10 Amazing Comebacks By Historical Figures
Throughout history, leaders have risen and fallen. Some were dethroned, never to return to their former glory, while others regained what they once had plus more. The figures and groups here were defeated but miraculously rose from the ashes like a phoenix, returning to greatness. Some remained in power to their death, while others lost power yet again. Whatever the ultimate ending, here are 10 stories of great returns to power.
10 Richard Nixon Becomes President
Throughout much of the Eisenhower presidency, Richard Nixon was considered the only front-runner of the Republican Party. He had overcome every political obstacle and seemed to be the strongest candidate they had. However, neither the Republicans nor Nixon could have predicted the rise of John F. Kennedy. The presidential race of 1960 was one of the most bitter in US history, and when all was said and done, Kennedy came out the victor. This was a crushing blow for Nixon, who had been seen as the logical successor to Eisenhower. To add insult to defeat, Nixon then lost the 1962 governor’s race in his home state of California.
After his defeat in California, most considered Nixon’s political career to be over. The widely held opinion of most Republican voters was that no one could return from such crushing defeats to do anything else. Even Nixon himself seemed to know that his career was dead. He infamously told the media after his loss in California: “You won’t have Nixon to kick around anymore because, gentleman, this is my last press conference.” Nixon left California and went to New York, where he joined a law firm. Soon after, Nixon wrote a bestseller called Six Crisis.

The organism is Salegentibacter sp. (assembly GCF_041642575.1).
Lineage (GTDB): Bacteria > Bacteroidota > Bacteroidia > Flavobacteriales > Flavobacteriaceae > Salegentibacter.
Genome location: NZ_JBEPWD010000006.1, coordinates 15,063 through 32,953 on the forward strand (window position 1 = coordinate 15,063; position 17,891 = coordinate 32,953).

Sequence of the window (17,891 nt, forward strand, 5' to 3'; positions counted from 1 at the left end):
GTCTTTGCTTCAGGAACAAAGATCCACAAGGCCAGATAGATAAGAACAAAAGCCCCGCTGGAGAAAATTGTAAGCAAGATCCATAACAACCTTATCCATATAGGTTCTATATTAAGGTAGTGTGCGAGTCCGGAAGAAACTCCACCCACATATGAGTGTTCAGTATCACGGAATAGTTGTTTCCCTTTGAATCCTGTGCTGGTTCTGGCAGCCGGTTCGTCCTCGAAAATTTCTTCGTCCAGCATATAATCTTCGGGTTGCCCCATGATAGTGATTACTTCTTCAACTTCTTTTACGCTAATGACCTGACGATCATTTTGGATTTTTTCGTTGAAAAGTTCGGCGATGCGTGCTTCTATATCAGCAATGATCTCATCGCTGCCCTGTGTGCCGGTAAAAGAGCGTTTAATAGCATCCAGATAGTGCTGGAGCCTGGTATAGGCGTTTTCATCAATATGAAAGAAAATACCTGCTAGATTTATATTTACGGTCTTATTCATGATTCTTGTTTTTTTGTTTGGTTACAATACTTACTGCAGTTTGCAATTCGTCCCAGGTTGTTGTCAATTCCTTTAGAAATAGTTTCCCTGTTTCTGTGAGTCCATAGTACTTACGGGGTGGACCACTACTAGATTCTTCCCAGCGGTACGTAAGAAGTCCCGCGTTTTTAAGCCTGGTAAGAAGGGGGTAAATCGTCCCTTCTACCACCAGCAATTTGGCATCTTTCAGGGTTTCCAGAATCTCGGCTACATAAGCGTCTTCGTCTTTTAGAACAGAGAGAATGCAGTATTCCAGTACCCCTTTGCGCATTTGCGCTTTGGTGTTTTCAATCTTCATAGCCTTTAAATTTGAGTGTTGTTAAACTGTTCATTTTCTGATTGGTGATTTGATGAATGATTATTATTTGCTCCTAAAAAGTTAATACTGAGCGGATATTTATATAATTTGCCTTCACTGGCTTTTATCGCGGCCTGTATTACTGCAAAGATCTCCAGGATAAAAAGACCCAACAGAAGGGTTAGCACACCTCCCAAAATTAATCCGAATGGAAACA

Nixon began a carefully crafted campaign to rebuild himself on the public stage. First, he appeared on The Tonight Show in 1963 and played the piano, showing a side of himself that was different from what most voters saw. Nixon was patient enough to remain out of the 1964 Republican primaries, instead building up goodwill by campaigning. He toured the world to gather foreign policy experience. This went to good use; in 1968, Nixon made his comeback and won the presidency. Of course, Watergate happened four years later.
9 Benjamin Disraeli Regains The Prime Ministry
Benjamin Disraeli is now remembered as one of the most notable figures of the British Conservative Party. His career is the story of a man who was devoted to what he did; he was intelligent and was even a novelist while serving as prime minister. Disraeli first became prime minister when Edward Stanley-Smith, the earl of Derby, retired in 1868 after three terms as prime minister. When Disraeli took over, many distrusted him because of his politics and the fact that he was Jewish. (Although he was of Jewish descent, his religion was Anglican.) His position would last for less than a year. He made few accomplishments before he lost the election to William Gladstone of the Liberal Party.